‘Widespread growth’ of coronavirus epidemic as R rate remains as high as 1.5

A person wearing a protective mask walks past a covid warning sign as the spread of the coronavirus disease (COVID-19) continues, in Liverpool, Britain October 15, 2020. REUTERS/Phil Noble
Liverpool became the first city to be graded as Tier 3 – Very High – this week due to the rapid increase in coronavirus infections in the city (REUTERS/Phil Noble)

The reproduction rate of coronavirus in the UK is 1.3 to 1.5, meaning there is still “widespread growth” across the country.

Last week the figure was given as 1.2 to 1.5.

Experts on the government’s Scientific Advisory Group for Emergencies (SAGE) published the latest figures on Friday.

A statement from SAGE said: “It is SAGE’s expert view… that this week’s estimates are reliable, and that there is still widespread growth of the epidemic across the country.

“SAGE is confident that the transmission is not slowing. There is no clear evidence that the epidemic’s trajectory has changed in the past month. 

Rate of coronavirus infection in England as of 16 October (gov.uk)
Rate of coronavirus infection in England as of 16 October (gov.uk)

“While the R value remains above 1.0, infections will continue to grow at an exponential rate. This is currently the case for every region of England and all have positive growth rates, reflecting increases in the number of new infections across the country.”

Watch: Coronavirus: what is the R0 reproduction rate?

The growth rate is between +4% and +7% meaning the number of new infections is growing by 4% to 7% every day, a slight decrease from 4% to 9% last week.

The data comes after a new three-tier system was introduced in England to classify areas according to COVID-19 infection risk.

The Liverpool City region became the first to enter the ‘very high’ Tier 3 band on Wednesday, with local leaders in Manchester becoming embroiled in a bitter battle with government to resist the city and surrounding areas also being upgraded from Tier 2 to Tier 3.

In these areas the R rate has remained at a similar level to the previous week, but the figures for the south west of England are now the highest in the country, with an R rate of 1.3 to 1.6 and a growth rate of 6% to 10%.

Britain's Prime Minister Boris Johnson speaks during a virtual press conference inside 10 Downing Street in central London on October 12, 2020, after announcing a new COVID-19 alert system. - British Prime Minister Boris Johnson on Monday ordered pubs in Liverpool to shut as part of a new strategy to tackle a surge in coronavirus cases, as staff at three field hospitals across the country were told to prepare for a wave of admissions. The northwest English city is the first to be placed at "very high risk" under a new three-tiered system designed to bring order what has become a complex web of local restrictions. (Photo by TOBY MELVILLE / POOL / AFP) (Photo by TOBY MELVILLE/POOL/AFP via Getty Images)
Boris Johnson has insisted that local lockdowns can be effective and will help avoid a second nationwide lockdown (Toby Melville / Pool / AFP via Getty Images)

Boris Johnson has said his “whack-a-mole” strategy of localised lockdowns could help prevent another nationwide lockdown, but scientific advisors to the government have questioned whether the localised tier-system could have come too late.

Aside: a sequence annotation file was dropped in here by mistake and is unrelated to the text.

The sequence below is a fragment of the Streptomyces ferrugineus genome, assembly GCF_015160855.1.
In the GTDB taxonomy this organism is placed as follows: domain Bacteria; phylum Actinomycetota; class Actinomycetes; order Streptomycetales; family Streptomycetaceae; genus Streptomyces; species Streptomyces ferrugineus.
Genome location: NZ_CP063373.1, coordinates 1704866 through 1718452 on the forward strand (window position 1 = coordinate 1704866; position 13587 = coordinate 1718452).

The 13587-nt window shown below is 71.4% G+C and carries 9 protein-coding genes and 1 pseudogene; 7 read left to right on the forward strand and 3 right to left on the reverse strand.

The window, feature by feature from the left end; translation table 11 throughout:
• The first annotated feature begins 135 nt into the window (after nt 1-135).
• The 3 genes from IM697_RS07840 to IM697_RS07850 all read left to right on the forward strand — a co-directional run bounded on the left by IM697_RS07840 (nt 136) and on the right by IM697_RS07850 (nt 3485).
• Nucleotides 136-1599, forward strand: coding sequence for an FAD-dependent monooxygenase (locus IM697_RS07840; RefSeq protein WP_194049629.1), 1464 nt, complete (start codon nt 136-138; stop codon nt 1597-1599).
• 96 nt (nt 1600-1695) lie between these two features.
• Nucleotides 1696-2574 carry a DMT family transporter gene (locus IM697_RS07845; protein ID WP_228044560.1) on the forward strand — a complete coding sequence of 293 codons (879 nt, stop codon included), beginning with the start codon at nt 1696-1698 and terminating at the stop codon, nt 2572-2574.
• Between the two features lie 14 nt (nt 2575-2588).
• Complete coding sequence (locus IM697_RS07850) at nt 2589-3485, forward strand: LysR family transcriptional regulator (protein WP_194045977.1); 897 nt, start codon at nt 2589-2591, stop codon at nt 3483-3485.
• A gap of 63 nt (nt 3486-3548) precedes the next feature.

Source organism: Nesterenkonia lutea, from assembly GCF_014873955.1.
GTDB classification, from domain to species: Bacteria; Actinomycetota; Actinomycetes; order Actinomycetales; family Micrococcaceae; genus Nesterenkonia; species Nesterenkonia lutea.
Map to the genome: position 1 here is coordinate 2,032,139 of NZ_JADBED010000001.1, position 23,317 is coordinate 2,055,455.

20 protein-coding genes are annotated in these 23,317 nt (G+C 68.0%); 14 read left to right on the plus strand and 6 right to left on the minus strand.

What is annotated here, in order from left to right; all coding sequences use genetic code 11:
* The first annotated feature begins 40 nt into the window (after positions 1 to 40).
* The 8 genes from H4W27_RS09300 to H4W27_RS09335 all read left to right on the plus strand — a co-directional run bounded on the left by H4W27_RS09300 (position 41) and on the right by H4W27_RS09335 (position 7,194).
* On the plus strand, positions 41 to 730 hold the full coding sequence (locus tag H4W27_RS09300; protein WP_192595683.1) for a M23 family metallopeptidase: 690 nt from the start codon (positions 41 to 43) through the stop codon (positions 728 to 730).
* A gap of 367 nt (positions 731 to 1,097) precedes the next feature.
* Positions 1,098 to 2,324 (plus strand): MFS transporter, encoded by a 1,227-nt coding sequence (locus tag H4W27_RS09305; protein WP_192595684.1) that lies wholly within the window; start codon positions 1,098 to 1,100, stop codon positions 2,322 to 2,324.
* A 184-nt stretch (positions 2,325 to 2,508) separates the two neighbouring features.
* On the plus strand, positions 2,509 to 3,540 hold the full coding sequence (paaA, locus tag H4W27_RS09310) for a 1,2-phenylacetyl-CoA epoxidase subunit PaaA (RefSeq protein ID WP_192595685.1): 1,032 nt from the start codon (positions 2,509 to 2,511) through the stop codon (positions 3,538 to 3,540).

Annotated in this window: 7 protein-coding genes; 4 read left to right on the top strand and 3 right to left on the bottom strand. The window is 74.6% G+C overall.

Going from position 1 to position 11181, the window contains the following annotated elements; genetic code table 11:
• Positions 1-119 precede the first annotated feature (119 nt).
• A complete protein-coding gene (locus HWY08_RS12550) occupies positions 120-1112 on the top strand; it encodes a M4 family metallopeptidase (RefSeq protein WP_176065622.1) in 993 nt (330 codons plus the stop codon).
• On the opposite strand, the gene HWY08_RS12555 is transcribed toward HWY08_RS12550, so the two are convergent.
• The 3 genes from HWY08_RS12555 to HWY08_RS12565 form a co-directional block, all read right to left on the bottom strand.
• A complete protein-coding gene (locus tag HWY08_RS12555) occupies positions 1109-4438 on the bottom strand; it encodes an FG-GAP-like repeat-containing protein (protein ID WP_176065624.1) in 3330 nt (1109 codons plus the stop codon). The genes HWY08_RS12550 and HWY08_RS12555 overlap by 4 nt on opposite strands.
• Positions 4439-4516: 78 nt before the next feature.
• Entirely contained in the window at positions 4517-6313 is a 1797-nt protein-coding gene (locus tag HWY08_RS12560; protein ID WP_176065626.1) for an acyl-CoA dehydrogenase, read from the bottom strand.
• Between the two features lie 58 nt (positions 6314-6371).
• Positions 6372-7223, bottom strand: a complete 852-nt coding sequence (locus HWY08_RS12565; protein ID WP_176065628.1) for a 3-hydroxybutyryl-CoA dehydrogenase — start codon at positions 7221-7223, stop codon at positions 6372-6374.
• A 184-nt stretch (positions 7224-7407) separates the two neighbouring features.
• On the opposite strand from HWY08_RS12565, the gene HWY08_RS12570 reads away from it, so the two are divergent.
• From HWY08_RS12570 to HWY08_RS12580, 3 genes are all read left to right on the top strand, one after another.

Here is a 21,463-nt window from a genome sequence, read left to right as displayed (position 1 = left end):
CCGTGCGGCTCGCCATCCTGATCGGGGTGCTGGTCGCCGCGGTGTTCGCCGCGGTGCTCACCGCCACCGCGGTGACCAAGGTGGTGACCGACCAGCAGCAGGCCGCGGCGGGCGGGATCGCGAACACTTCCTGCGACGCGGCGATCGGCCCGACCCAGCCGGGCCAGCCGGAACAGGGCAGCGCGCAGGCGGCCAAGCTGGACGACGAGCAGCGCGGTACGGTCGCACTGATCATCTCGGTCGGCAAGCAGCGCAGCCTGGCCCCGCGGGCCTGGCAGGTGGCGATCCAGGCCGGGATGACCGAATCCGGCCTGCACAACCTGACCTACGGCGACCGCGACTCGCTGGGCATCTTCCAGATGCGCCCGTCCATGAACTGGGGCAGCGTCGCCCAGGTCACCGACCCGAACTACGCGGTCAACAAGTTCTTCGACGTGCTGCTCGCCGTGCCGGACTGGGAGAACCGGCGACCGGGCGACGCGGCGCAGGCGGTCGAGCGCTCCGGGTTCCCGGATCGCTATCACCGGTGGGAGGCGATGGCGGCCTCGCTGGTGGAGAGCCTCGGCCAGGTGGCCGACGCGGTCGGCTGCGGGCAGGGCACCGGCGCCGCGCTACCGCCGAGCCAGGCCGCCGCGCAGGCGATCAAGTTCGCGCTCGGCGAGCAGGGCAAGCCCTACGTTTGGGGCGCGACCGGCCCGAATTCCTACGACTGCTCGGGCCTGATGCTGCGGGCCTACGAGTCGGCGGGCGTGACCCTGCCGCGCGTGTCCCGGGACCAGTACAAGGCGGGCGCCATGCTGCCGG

Scientific advisor Graham Medley, from the London School of Hygiene and Tropical Medicine, said of the likelihood of success of local lockdown measures: “I really hope that they are [successful] but the general feeling is that they might not be, that we might have to have much more of an approach and that this three week delay between the impact of interventions and it affecting hospitalisations means we are already going to be close to where we were in April in two or three weeks time.”

Medley was speaking to BBC Radio 4’s Today programme ahead of an interview with Dominic Raab in which the foreign secretary said that expert advice was still that local lockdowns could work.

An information screen is pictured in Manchester as the city and the surrounding area faces local restrictions in an effort to avoid a local lockdown being forced upon the area amid the coronavirus disease (COVID-19) outbreak in Britain, July 31, 2020. REUTERS/Phil Noble
An information screen is pictured in Manchester as the city and the surrounding area faces local restrictions in an effort to avoid a local lockdown being forced upon the area (REUTERS/Phil Noble)

Urging Manchester mayor Andy Burnham to co-operate, Raab said: “We’ve looked at SAGE’s advice and I spoke to Patrick Vallance and Chris Whitty this week… Their advice is very clear – we can avoid national level lockdowns if we lean in to this tiered approach.

“Andy ought to be working with the government. He’s resisting targeted restrictions in Manchester while Keir Starmer is calling for a national lockdown which would do far more damage.”

R rate figures are based on epidemiological data such as hospital admissions, ICU admissions and deaths, meaning it can take up to three weeks for changes in the spread of disease to be reflected in the estimated reproduction rate due to the time delay between initial infection and the need for hospital care.

As of Friday there had been 43,293 COVID-19 related deaths in the UK and more than 674,000 confirmed cases.

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